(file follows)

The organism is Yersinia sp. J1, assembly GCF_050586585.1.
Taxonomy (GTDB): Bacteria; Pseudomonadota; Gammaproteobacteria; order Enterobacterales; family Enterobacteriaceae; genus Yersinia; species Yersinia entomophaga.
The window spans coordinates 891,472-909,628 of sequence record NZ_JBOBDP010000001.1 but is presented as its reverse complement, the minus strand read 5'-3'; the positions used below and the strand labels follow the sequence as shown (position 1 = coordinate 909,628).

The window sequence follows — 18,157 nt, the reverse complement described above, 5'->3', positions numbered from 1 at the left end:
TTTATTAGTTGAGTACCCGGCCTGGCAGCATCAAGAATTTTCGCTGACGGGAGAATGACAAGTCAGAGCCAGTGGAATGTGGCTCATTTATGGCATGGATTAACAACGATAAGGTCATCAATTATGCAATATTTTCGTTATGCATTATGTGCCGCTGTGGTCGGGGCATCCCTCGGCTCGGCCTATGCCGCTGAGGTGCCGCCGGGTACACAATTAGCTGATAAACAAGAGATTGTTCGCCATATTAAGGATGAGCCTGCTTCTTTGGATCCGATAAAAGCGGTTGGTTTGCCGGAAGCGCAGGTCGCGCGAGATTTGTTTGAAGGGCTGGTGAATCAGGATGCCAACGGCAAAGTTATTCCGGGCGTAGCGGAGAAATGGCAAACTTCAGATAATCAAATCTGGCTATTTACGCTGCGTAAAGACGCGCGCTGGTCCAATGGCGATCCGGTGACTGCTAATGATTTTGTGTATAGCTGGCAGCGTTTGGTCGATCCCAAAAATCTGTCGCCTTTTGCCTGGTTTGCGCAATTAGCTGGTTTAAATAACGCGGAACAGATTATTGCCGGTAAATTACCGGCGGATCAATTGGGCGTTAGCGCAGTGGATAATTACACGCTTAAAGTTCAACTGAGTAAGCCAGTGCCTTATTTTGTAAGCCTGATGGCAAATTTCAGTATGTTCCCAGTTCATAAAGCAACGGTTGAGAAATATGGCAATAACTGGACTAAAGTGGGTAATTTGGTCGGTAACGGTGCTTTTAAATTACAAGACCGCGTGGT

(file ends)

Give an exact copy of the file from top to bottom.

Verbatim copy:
The organism is Yersinia sp. J1, assembly GCF_050586585.1.
Taxonomy (GTDB): Bacteria; Pseudomonadota; Gammaproteobacteria; order Enterobacterales; family Enterobacteriaceae; genus Yersinia; species Yersinia entomophaga.
The window spans coordinates 891,472-909,628 of sequence record NZ_JBOBDP010000001.1 but is presented as its reverse complement, the minus strand read 5'-3'; the positions used below and the strand labels follow the sequence as shown (position 1 = coordinate 909,628).

The window sequence follows — 18,157 nt, the reverse complement described above, 5'->3', positions numbered from 1 at the left end:
TTTATTAGTTGAGTACCCGGCCTGGCAGCATCAAGAATTTTCGCTGACGGGAGAATGACAAGTCAGAGCCAGTGGAATGTGGCTCATTTATGGCATGGATTAACAACGATAAGGTCATCAATTATGCAATATTTTCGTTATGCATTATGTGCCGCTGTGGTCGGGGCATCCCTCGGCTCGGCCTATGCCGCTGAGGTGCCGCCGGGTACACAATTAGCTGATAAACAAGAGATTGTTCGCCATATTAAGGATGAGCCTGCTTCTTTGGATCCGATAAAAGCGGTTGGTTTGCCGGAAGCGCAGGTCGCGCGAGATTTGTTTGAAGGGCTGGTGAATCAGGATGCCAACGGCAAAGTTATTCCGGGCGTAGCGGAGAAATGGCAAACTTCAGATAATCAAATCTGGCTATTTACGCTGCGTAAAGACGCGCGCTGGTCCAATGGCGATCCGGTGACTGCTAATGATTTTGTGTATAGCTGGCAGCGTTTGGTCGATCCCAAAAATCTGTCGCCTTTTGCCTGGTTTGCGCAATTAGCTGGTTTAAATAACGCGGAACAGATTATTGCCGGTAAATTACCGGCGGATCAATTGGGCGTTAGCGCAGTGGATAATTACACGCTTAAAGTTCAACTGAGTAAGCCAGTGCCTTATTTTGTAAGCCTGATGGCAAATTTCAGTATGTTCCCAGTTCATAAAGCAACGGTTGAGAAATATGGCAATAACTGGACTAAAGTGGGTAATTTGGTCGGTAACGGTGCTTTTAAATTACAAGACCGCGTGGT